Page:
And it is not just first responders who were exposed, local workers and residents, and cleanup crews, were chronically exposed.

Read more: 9/11 20 years on: First responders still fighting for benefits

Particle overloading

One of the biggest issues, says Hernandez, is that the World Trade Center dust wasn’t a single entity exposure scenario, it was full of so many different compounds – both organic and inorganic things.

“It’s really hard from an exposure assessment lens to try and pinpoint what caused these health outcomes. What specific parts of this dust?”, says Hernandez.

The first part of her research was trying to understand how these large particles – which are supposed to technically be unable to be breathed into the lower part of the lungs – could be breathed in, and if so what happens once they are breathed in.

Anything 10 micrometers or smaller is believed to be respirable, but the WTC dust was around 53 micrometers and above.

“I was able to show that due to the large plume that developed, essentially the plume forced its way into people’s airways,” she says, describing it as particle overloading. “You were able to get these particles into the lungs, the deep lung and those particles then elicited inflammation.”

In addition, Hernandez was also able to show what parts of the dust were responsible.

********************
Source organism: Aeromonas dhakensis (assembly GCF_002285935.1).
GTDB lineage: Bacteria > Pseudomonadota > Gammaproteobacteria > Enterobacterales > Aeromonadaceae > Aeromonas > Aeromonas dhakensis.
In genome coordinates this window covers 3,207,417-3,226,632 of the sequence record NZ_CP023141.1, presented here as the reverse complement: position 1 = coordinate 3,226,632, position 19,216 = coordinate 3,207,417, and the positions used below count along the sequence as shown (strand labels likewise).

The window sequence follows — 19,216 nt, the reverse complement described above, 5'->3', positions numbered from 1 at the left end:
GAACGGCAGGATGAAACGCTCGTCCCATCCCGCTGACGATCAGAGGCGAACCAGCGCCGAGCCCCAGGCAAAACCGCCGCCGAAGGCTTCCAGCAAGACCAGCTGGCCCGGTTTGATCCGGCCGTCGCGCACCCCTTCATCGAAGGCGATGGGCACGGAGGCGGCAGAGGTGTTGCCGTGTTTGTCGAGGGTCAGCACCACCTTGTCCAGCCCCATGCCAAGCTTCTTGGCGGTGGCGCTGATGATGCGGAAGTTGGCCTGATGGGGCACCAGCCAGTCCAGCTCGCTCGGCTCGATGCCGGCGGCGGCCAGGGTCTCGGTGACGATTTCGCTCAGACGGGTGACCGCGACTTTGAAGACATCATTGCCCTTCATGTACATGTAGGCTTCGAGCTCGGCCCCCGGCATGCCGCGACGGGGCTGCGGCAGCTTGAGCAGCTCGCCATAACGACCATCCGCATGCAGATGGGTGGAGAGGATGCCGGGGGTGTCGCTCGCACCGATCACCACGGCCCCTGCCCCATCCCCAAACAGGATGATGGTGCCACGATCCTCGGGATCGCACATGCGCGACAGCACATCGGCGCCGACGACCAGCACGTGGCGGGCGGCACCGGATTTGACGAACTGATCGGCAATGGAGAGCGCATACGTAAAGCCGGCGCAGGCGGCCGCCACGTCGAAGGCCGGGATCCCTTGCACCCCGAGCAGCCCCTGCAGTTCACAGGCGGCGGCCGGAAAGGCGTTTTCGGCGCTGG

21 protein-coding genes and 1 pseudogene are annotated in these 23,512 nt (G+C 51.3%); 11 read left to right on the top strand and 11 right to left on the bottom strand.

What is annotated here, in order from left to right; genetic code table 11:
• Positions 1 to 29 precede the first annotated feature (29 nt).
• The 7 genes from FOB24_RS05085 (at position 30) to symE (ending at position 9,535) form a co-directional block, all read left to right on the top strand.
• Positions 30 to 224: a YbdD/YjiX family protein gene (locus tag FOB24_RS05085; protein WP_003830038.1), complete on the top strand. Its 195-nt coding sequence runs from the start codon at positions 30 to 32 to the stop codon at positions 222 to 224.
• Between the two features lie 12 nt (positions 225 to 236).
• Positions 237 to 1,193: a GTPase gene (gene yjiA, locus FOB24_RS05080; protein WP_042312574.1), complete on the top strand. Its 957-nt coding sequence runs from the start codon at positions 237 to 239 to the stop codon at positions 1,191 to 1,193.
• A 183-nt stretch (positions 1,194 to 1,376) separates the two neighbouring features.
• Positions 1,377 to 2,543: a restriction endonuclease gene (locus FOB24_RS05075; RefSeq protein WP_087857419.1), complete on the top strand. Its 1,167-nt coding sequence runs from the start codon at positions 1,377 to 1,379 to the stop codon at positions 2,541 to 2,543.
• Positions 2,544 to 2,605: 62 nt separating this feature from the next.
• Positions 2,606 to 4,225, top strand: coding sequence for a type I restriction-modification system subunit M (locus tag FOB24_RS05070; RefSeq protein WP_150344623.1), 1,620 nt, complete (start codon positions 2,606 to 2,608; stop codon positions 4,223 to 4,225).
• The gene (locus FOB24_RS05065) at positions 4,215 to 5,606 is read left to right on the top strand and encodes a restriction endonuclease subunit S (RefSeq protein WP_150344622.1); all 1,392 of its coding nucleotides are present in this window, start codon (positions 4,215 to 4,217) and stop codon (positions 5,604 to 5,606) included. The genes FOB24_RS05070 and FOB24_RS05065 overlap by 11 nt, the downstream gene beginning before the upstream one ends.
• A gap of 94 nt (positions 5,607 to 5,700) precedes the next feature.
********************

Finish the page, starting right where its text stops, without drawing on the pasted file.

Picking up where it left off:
Because the dust was comprised of so many different substances.

There were a lot of different metals, she says, and there was a lot of silica, concrete, gypsum and synthetic vitreous fibers.

And the cumulative effect of these substances together could exacerbate negative outcomes.

The dust, thought initially to have been ‘harmless’, proved to be anything but.

A disease of time

With regards to the illnesses stemming from the exposure, some developed faster than others.

Hernandez (who studied rodent models and cell culture models for her research) found that respiratory issues developed relatively quickly after exposure.

Some of the inflammation subsided over time, some didn’t.

The exposure scenario is so varied among the people who were exposed, says Hernandez:

“Did [the workers] have PPE? What was their ventilation rate? How long were they there? How close were they to the burning pile?”

There are so many different scenarios to try and account for, but she says that from an acute exposure standpoint inflammation immediately happened in the airways.

“With regards to first responders, published studies have shown an increased incidence of upper respiratory-associated diseases, digestive conditions and mental health conditions including PTSD” says Hernandez.

When she started her research, there weren’t many, if any specific cancers associated with exposure to the dust at the time. However, Hernandez says that near the end of her PhD, prostate cancer was correlated.

Since, there have been a number of other cancers added to the World Trade Center Health Registry.

Like many occupational diseases, there is a latency period for these cancers.

“Diseases take time to develop,” she says, “and cancer is a disease of time.”

Ultimately, providing the link between the dust and the illnesses first responders have since developed is of the utmost importance. It is the scientific proof needed for recognition and compensation.

And with more potential diseases being discovered, we need to continue to invest in research to give the 9/11 heroes their due.